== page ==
This Month in ELR—Litigating Climate Change in National Courts

Wednesday, February 8, 2017

In the February issue of ELR’s News & Analysis, ELI President Scott Fulton and Visiting Attorney Dr. Maria L. Banda highlight the role that national judiciaries worldwide have played in developing the field of “climate law.” In Litigating Climate Change in National Courts: Recent Trends and Developments in Global Climate Law, Fulton and Banda examine the procedural tools and interpretive principles that judges have used to decide novel legal issues in climate litigation, focusing on some of the key lawsuits from civil and common-law jurisdictions that may influence climate law beyond their borders.

The fast-developing field of climate law comprises a wide range of legal disputes before a variety of judicial, administrative, and arbitral institutions. Domestic and international judges have found themselves at the front lines of the global effort to address climate change, and their role can only be expected to grow in coming years.

Court of Appeals, Tracy Collins

Photo by Tracy Collins

The article provides an overview of precedent-setting climate mitigation and adaptation cases, such as a U.S. district court’s recent order permitting constitutional and public trust claims by a group of youths to proceed to trial, The Hague District Court’s order setting specific national emission reductions for The Netherlands, and the Supreme Court of Pakistan’s ruling allowing a child’s constitutional climate case to proceed on behalf of the public and future generations. Fulton and Banda also review several recent examples of transnational climate litigation. The article concludes by reflecting on the emerging trends in climate law and the role of national judges in future climate litigation:

  • National judges have increasingly held their own governments accountable under national constitutional principles, implementing legislation, or common-law doctrines, generally using the tools at their disposal for administration of justice in this emerging area.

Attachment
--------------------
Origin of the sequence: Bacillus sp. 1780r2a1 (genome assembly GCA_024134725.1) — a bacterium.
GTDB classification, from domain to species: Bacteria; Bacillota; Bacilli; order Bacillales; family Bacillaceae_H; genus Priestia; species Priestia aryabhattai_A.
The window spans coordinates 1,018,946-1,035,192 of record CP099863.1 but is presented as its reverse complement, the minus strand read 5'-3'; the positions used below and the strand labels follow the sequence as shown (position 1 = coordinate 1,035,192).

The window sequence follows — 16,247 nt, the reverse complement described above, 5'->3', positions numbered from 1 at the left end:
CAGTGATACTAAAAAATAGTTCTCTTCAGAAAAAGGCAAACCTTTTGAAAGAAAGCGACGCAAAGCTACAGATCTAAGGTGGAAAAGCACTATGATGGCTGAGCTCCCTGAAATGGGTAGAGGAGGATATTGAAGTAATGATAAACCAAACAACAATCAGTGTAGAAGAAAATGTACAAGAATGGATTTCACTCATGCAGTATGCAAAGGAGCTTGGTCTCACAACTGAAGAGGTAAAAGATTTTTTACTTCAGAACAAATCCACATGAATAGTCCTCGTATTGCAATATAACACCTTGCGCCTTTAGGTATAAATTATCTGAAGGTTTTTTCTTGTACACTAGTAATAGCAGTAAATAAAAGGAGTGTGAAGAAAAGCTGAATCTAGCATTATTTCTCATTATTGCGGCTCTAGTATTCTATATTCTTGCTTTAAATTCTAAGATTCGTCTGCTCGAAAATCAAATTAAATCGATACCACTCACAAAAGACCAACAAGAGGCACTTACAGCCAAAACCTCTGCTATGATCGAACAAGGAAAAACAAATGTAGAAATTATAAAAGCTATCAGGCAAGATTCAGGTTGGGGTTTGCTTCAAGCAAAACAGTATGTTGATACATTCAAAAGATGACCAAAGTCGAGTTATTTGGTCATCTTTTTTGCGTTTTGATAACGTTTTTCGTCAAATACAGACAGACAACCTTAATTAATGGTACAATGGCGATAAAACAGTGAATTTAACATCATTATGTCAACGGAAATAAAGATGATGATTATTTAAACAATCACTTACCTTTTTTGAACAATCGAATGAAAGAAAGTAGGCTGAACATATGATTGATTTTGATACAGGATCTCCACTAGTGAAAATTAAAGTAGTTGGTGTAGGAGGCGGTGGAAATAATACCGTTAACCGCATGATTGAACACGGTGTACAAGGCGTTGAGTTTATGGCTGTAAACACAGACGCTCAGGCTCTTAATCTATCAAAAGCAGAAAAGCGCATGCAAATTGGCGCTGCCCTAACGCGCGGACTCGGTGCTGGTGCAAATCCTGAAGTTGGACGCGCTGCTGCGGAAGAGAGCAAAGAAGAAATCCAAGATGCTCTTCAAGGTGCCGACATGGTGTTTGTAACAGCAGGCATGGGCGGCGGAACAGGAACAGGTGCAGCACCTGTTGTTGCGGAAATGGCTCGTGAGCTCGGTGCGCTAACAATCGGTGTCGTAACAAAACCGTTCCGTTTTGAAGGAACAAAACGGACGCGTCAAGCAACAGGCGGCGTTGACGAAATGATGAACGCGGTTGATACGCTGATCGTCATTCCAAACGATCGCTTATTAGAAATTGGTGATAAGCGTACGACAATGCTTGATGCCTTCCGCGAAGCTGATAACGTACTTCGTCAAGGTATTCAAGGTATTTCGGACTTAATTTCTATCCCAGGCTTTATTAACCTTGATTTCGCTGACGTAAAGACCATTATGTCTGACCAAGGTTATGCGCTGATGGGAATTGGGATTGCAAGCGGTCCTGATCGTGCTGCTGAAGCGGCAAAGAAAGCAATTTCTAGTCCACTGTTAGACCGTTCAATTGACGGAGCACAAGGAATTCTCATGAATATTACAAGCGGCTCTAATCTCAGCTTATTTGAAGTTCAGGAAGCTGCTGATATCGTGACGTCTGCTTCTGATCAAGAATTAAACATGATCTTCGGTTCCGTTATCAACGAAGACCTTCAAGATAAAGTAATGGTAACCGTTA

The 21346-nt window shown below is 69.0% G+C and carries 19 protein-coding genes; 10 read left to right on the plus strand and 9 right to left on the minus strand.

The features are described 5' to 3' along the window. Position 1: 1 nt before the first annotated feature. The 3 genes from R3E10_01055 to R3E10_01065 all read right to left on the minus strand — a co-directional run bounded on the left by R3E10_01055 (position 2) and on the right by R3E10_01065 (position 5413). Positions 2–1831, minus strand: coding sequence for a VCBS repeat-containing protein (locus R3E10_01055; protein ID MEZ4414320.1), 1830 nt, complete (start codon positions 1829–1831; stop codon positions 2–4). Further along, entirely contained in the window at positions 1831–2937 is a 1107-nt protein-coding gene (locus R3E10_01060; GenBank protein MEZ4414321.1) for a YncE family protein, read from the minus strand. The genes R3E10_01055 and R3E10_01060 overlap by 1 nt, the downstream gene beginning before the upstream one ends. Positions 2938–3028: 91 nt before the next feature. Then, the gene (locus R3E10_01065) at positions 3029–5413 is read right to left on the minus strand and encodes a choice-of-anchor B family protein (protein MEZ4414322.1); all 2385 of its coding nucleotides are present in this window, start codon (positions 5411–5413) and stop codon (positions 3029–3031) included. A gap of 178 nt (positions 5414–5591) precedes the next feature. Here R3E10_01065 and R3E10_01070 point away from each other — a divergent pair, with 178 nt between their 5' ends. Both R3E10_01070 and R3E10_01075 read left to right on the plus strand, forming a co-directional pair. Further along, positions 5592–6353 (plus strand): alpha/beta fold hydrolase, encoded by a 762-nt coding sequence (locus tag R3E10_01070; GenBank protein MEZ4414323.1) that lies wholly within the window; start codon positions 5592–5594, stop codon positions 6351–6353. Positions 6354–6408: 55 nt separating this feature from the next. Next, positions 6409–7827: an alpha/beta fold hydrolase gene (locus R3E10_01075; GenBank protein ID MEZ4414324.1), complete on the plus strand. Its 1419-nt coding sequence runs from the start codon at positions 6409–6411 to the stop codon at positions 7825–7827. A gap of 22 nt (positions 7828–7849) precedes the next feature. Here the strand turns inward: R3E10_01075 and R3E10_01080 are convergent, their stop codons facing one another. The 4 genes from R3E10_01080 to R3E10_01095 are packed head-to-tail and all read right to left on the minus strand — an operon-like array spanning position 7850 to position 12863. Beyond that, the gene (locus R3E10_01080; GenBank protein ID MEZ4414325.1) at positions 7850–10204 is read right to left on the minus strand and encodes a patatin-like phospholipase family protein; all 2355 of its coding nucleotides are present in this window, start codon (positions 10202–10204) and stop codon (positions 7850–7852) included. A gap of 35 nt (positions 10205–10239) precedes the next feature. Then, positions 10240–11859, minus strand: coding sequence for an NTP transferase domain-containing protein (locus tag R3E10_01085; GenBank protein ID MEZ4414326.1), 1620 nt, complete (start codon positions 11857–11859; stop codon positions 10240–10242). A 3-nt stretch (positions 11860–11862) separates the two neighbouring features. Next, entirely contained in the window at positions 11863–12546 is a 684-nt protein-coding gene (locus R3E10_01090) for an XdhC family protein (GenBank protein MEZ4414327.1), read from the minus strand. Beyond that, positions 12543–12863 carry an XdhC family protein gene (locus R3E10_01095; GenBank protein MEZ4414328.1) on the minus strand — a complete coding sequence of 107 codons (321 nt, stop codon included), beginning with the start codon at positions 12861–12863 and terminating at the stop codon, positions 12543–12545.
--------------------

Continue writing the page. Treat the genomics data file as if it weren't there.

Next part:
• Constitutionally protected environmental rights appear to be the most straightforward vehicle for climate litigants in some jurisdictions, although litigation based on broader rights, such as the fundamental constitutional rights to life and property, has also provided a viable strategy. Other courts have relied on the language of environmental statutes and common-law doctrines to mandate agency rulemaking or more effective implementation of climate policies.
  • Courts appear to be more willing to exercise an active role in guiding regulatory development where the statutory framework has proven ineffective, as well as where states’ actions to avert climate harm are seen as out of step with national policy or international commitments.
  • Courts to date have been unwilling to impose civil liability on private entities, especially in the United States where the majority of these suits has been brought. Yet, emerging science may help address some of the causation and apportionment hurdles that have made these cases challenging. Additional and collateral avenues for private-sector accountability, such as securities fraud lawsuits stemming from the non-disclosure of climate-related risks, may emerge as well. Climate literacy training aimed at building judicial awareness of climate science, climate impacts, and climate resilience imperatives can help equip judges to perform their traditional role of administering justice in the context of this global phenomenon.

The number of climate lawsuits is unquestionably on the rise. Courts are therefore positioned to play an increasingly vital role in ensuring climate-related accountability, enabling resiliency, and contributing to a sustainable future.

This month’s featured article is available for free download here.

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